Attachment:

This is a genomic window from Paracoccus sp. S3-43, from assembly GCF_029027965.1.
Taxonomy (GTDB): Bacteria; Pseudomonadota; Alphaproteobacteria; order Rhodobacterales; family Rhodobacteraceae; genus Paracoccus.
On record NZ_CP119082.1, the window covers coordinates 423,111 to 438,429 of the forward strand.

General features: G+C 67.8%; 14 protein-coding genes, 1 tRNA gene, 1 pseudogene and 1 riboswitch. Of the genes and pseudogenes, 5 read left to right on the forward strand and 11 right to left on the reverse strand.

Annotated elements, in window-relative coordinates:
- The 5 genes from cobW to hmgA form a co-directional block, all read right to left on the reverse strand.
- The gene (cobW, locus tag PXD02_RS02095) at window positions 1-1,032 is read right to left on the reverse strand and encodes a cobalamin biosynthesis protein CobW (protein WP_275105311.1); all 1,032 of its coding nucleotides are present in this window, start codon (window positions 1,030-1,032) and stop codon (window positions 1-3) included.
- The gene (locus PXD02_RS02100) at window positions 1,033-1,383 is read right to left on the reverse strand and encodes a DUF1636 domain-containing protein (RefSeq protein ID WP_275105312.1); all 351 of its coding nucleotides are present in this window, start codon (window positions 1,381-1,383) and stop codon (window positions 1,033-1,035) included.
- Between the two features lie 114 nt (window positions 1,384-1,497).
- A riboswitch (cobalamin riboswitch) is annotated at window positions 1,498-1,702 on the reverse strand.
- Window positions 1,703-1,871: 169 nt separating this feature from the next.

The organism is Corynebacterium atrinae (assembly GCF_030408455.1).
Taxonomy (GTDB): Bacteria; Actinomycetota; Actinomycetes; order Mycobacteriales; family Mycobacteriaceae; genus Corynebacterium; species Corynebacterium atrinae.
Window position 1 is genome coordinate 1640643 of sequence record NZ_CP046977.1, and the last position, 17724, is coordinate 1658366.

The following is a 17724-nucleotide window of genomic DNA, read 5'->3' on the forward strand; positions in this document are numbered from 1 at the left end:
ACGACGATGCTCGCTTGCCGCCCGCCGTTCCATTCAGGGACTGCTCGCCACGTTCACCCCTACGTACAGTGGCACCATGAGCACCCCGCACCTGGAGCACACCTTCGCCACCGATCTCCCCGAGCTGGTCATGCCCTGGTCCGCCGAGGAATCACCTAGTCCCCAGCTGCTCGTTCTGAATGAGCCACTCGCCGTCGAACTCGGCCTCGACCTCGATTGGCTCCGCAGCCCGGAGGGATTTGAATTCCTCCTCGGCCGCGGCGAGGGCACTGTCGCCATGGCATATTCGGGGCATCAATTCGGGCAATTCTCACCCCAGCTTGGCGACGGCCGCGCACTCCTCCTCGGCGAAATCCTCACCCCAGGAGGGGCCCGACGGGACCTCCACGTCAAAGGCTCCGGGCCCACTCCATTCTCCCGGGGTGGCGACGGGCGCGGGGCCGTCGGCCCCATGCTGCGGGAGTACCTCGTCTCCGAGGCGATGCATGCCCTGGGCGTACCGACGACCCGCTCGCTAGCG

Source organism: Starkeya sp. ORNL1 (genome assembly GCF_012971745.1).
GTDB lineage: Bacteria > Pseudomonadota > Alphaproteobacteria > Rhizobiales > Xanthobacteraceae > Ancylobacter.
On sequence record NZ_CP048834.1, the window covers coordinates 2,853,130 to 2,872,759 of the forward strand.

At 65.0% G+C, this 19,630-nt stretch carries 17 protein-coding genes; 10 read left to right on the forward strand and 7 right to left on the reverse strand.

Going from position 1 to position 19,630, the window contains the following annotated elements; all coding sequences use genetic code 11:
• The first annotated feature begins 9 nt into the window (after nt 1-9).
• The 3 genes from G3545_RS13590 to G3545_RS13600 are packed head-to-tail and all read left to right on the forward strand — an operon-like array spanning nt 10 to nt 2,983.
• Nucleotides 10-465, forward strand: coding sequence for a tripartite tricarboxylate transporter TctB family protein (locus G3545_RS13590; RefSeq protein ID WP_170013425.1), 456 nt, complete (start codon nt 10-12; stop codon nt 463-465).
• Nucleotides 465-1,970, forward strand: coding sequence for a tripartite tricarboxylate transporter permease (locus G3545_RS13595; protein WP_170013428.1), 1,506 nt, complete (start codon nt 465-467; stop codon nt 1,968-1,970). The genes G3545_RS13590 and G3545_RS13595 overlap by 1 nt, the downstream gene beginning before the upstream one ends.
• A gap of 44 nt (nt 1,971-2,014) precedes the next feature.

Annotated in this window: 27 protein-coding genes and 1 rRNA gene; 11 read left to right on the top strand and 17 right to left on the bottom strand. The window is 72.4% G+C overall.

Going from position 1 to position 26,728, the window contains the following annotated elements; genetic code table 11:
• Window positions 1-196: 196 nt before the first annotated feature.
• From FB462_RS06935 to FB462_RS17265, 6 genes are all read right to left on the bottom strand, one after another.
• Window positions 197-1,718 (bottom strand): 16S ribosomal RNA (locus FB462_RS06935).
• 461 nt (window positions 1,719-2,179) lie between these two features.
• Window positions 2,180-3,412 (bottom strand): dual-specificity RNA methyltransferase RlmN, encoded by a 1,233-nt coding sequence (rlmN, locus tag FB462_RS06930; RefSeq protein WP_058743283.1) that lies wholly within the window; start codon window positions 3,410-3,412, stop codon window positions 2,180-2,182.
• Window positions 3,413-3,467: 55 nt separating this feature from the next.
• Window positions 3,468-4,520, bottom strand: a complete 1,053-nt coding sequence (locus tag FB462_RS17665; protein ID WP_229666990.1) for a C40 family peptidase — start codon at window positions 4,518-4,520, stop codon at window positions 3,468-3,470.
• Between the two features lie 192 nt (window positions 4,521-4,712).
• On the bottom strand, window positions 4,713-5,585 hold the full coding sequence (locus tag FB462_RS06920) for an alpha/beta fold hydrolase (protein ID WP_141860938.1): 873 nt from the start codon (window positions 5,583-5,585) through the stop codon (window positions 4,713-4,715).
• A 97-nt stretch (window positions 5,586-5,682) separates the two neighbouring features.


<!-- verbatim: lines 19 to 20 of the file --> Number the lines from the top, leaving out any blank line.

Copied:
On sequence record NZ_CP048834.1, the window covers coordinates 2,853,130 to 2,872,759 of the forward strand.

At 65.0% G+C, this 19,630-nt stretch carries 17 protein-coding genes; 10 read left to right on the forward strand and 7 right to left on the reverse strand.